PA: More Than 18,000 People Want Gov. Christie To Sign Marijuana PTSD Bill

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For more than a month, Gov. Christie has not taken any action on a widely touted bipartisan bill that would allow people with post-traumatic stress disorder to use medical marijuana.

Military veterans and medical marijuana advocates in New Jersey have lobbied hard, and have held demonstrations at the Statehouse, to urge the Republican governor to approve the bill, approved by the Assembly and Senate on Aug. 1. The advocates say cannabis helps with insomnia and anxiety caused by repetitive memories of horrific events.

Now, a petition signed by more than 18,000 people is asking Christie to “quickly sign this measure into law, allowing those suffering from PTSD to use a medicine that research has continued to show is beneficial, and a condition that affects 7.7 million people nationwide.”

The Joint Blog, a cannabis news website, launched the change.org petition last month. It said it is aiming for 25,000 signatures.

Seventeen of the 25 states with medical marijuana programs list PTSD as a qualifying condition or allow doctors the discretion to recommend cannabis for PTSD. Pennsylvania, which will implement its program over the next two years, is among them.

New Jersey’s program has a dozen ailments and conditions on its list, including multiple sclerosis and cancer. A health department panel is reviewing petitions to decide whether to add other ailments, including PTSD, but the bill would add the condition to the list sooner.

Christie has declined comment on the bill, saying simply at a news conference last month that he “will read it.”

In a tweet last month, Assemblyman Vince Mazzeo, a sponsor of Bill 457, said “Hey @GovChristie – read it and then sign it!”

Brian Murray, a spokesman, said in an email Wednesday that “we will not comment until we have finished our review.”

Christie’s options include approving it, vetoing it, or doing nothing, enabling it to be enacted without his signature.

At past town hall meetings, Christie often has said he does not want to “expand the program” because he is concerned that people without true medical problems may gain access to cannabis.

He vetoed most of the medical marijuana bills that landed on his desk, but signed a measure in 2013 that allows chronically ill children to use cannabis oils and other edibles. Three years later, Christie’s administration has not granted approval to any of the dispensaries that submitted plans to manufacture the oils.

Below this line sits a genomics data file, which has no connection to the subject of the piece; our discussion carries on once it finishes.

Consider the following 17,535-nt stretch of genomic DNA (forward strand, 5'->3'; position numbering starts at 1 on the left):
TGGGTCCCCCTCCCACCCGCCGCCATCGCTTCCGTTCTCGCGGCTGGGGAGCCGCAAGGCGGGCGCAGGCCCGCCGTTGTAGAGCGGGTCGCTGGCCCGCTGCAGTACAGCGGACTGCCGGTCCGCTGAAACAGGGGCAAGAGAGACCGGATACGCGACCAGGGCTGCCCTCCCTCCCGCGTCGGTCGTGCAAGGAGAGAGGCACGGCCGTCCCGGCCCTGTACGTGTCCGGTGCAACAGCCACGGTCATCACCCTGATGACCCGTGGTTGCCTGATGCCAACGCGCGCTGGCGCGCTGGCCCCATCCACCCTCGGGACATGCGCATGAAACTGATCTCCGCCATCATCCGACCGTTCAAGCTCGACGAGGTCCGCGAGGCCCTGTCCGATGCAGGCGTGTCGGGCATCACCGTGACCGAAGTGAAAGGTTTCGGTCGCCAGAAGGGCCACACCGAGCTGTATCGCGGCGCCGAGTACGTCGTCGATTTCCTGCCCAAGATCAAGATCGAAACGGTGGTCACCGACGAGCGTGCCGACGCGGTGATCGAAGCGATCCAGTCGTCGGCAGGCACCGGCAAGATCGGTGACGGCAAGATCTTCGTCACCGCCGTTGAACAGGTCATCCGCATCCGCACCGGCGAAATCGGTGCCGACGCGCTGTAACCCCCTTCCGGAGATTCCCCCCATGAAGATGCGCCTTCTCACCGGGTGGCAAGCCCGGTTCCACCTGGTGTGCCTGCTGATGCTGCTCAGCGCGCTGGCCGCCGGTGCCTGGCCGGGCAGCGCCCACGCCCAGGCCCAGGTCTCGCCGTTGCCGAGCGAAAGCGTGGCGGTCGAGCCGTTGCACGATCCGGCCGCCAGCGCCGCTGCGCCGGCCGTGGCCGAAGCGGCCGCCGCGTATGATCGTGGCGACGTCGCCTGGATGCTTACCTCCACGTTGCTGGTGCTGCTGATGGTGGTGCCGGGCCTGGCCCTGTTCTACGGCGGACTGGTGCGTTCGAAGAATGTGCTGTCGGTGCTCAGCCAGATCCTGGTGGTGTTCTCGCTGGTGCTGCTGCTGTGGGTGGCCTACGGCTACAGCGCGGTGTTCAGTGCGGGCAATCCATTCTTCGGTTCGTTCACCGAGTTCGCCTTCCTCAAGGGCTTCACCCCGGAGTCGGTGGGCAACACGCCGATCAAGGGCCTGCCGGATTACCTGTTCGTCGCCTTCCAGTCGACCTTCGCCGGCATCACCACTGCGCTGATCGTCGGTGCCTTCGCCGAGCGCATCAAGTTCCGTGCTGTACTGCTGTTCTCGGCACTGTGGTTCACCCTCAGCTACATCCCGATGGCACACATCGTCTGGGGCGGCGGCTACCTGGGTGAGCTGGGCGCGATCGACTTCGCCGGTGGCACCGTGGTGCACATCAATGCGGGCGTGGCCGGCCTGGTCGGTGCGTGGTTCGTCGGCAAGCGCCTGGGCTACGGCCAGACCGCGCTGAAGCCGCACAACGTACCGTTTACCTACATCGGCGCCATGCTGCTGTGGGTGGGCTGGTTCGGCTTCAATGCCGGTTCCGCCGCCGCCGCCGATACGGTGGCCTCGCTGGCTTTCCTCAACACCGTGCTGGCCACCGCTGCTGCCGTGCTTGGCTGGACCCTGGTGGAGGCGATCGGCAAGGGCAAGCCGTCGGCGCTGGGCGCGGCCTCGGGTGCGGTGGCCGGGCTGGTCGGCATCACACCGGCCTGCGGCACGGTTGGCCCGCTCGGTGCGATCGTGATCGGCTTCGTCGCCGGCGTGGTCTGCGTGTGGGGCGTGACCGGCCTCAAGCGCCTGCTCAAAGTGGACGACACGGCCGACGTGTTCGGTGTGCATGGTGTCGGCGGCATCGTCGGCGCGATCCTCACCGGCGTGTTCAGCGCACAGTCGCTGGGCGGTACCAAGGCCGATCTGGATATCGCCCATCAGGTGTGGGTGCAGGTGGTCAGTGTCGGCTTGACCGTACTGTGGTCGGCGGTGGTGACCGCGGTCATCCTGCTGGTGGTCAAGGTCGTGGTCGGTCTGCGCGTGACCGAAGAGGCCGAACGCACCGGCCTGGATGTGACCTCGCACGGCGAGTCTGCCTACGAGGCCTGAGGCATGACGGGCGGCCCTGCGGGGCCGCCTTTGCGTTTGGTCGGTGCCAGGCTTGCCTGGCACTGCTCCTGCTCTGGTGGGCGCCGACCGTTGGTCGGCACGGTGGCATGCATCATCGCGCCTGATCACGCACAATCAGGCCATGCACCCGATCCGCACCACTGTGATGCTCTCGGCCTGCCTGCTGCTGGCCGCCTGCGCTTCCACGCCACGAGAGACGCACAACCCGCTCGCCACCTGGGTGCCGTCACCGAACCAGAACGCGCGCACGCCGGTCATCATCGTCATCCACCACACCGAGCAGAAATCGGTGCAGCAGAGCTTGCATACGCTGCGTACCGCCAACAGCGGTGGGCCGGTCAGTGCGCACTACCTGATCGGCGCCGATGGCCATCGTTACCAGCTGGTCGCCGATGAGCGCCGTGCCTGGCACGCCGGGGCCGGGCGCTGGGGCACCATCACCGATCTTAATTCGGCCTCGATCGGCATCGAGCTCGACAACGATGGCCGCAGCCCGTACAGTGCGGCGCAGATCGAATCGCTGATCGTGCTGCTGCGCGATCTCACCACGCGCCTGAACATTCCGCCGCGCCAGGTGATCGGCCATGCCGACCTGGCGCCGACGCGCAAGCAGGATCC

Last year, Christie signed a second medical marijuana bill that permits children to be given the oils while in school. But a Maple Shade couple who pushed for the bill said it fell short because it does not allow school nurses to administer the oils. The new law requires parents or guardians to provide it to their children.

Roger Barbour, who died suddenly last week from a heart attack, and his wife, Lora, had sued the Larc School in Bellmawr for refusing to allow their epileptic and autistic daughter, Genny, to use the oils at school. The couple had reported that the oils helped control their 17-year-old daughter’s seizures. After losing their court battle, they lobbied for the bill and lawmakers took up the cause.

In June, a bill was introduced that would allow a school nurse or other designated caregiver to provide the oils at schools.

Jim Miller, president of Coalition Medical Marijuana New Jersey, an advocacy group, said that next Thursday, he and others will hold a demonstration at the Statehouse, and that they will create a podcast dedicated to Barbour’s life and to continuing the Barbour family’s “unfinished business.”

Miller vowed to do “whatever it takes” to move the bill along so that “Genny’s school nurse could help Genny take her noon dose of medicine. Otherwise Lora will continue to have to go to school every day to help her simply take a sip of liquid before lunch,” he said.

The coalition also has been an avid supporter of the PTSD bill, which passed the Assembly 56-13 and the Senate 29-9. The bill calls for cannabis to be made available to PTSD sufferers when conventional treatments don’t work.

The petition on change.org cites a “government-funded study released in 2014 using human trials” that showed cannabis holds promise “in PTSD and other fear learning-related disorders.” The petition says another study, released last year, found cannabis provides “central nervous system effects, including increased pleasure and alteration of memory processes,” that helps a PTSD sufferer manage the reexperiencing of bad memories and other symptoms.

Joseph Napoli, a past president of the New Jersey Psychiatric Association, testified against the bill when it was being discussed by lawmakers. “There is insufficient scientific evidence to demonstrate that marijuana is efficacious for treating PTSD,” he said later.

Several veterans have testified that cannabis has helped relieve PTSD symptoms. They cited a high suicide rate among veterans, and said other drugs and therapies had failed to adequately address their problems.

The federal Department of Veterans Affairs says up to 20 percent of Iraq War veterans and 30 percent of Vietnam War veterans suffer from PTSD.

News Moderator: Katelyn Baker
Full Article: More Than 18,000 People Want Gov. Christie To Sign Marijuana PTSD Bill
Author: Jan Hefler
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Photo Credit: Rich Schultz
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